I’d say go with the gut on the gift, if the registry has truly been bought out, take a look, is there anything that might be useful if duplicated (another set of towels, etc)… or as someone else said, fancy up a bottle of something good and some glasses… just SOMETHING.


No Wedding May 8, 2013 at 9:02 am

OMG, really? I’d probably being giving the old icy stare and say, “I’m sorry, but I do have to eat this week.”

I don’t get paid much more than minimum wage for my college degree job, still have college loans and plenty of other bills. When I go to a wedding, no matter where the venue, the bride and groom get a NICE $20-50 gift, depending on what I can afford at the time.

I’m sorry, but for a boss (who is, generally, the best paid in the business,) who is throwing a lavish event for his child because HE can afford it, to expect his much lower paid employees to give an expensive gift to match the lavishness of the event, is beyond gimme pig greedy. That’s gimme hog!


NostalgicGal May 8, 2013 at 7:13 pm

Yep, really. I know it’s here in the archives. The boss shook the employee down for another $150.

The other one where I live now is quinceanera’s… the celebration of a young woman turning 15. The LadyOfTheDay may be in a white dress that rivals a bridal gown, a tiara, and the bash can approach a wedding in cost and complexity… and those invited to attend, it IS like a wedding reception. Gifts can be comparable too, registries and the whole ball of yarn.

I got approached for one last year, and they wanted decorations that looked like pew bows, TO LOAN FOR FREE. They wanted ME to make 24 of these, at $90 plus wholesale bulk cost and LOAN them… and wouldn’t understand that my joy at their daughter’s milestone wouldn’t extend to laying out $2200 plus a week or two of work for this. Oh yes, and if I could do the bows/ribbonstreamers/silk flower things, I could also provide xome centerpieces, too? Until they approached me I didn’t even know they or their Precious existed… and. If I did this once, I knew I’d see every one of their friends, relatives and acquaintances wanting the same deal, and no two could reuse whatever had already been made… sigh.

Michelle C. Young May 11, 2013 at 3:35 pm

Some bosses seem to think that everyone who works for them is actually independently wealthy, and only working at that job because they JUST LOVE IT SO MUCH!!!!!!eleventyone!!!

If your boss is that sort, I recommend a hand-crafted item. There is no way to tell just how much money was spent on a hand-crafted item, plus the boss will know how much you earn per hour, so if you say, “It took days (weeks? however long) to create this thing!” he’ll equate that to some monetary value. Just don’t let him see you working on it at work, even in your lunch hour.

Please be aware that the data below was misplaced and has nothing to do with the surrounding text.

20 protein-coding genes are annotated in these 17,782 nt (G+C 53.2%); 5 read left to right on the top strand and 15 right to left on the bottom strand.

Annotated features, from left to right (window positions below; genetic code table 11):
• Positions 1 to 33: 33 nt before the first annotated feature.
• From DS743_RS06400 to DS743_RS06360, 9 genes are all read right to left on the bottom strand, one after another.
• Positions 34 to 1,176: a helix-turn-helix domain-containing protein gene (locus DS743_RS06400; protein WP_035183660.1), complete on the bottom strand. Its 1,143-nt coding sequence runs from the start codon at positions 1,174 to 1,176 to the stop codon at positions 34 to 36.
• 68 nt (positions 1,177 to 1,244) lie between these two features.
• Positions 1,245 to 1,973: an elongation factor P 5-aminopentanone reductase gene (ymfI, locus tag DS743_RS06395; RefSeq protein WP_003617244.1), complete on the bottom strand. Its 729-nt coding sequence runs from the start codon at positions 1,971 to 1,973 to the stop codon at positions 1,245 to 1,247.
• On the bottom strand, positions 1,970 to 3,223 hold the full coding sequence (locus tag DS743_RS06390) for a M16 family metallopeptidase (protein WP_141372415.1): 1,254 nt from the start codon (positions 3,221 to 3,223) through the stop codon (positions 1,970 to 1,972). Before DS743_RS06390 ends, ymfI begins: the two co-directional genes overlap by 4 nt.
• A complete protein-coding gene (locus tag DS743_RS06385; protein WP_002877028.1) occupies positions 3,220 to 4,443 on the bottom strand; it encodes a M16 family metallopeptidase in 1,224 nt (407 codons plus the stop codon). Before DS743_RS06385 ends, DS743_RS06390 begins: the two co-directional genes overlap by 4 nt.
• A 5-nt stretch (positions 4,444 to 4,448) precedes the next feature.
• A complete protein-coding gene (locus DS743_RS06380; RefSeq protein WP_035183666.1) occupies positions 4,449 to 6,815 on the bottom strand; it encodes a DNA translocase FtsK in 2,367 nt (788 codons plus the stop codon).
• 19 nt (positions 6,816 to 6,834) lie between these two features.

In fact, you might want to hire someone who is really good at crafts to do the crafting for you, if you are not particularly crafty, yourself.


Kendra May 7, 2013 at 6:21 pm

I don’t understand, how can strawberries be too intimate? I think they would be a great gift. A bit of extravagance that many people enjoy but most won’t choose to purchase for themselves.


E May 8, 2013 at 9:29 am

I would feel weird if my father’s employee, who I didn’t really know, sent me chocolate-covered strawberries (commonly associated with romance) to arrive just after I returned from my honeymoon. It would feel as if they were providing a prop for continued ‘romance’, and I would feel pretty gross associating that with a near stranger (and imagining them thinking about the context in which they might be eaten). Chocolate covered strawberries are NOT the same as a ‘fruit of the month club’, so to speak.


LovleAnjel May 11, 2013 at 9:54 am

I disagree. I love chocolate-covered strawberries. I buy them whenever I see them. They’re served at family get-togethers a lot, too. If Aunt Mildred and I can sit together munching away, how is that a gross context?


Michelle C. Young May 11, 2013 at 3:46 pm

Well, what if they’re allergic? Be careful with consumable gifts.


Shoegal May 7, 2013 at 9:26 am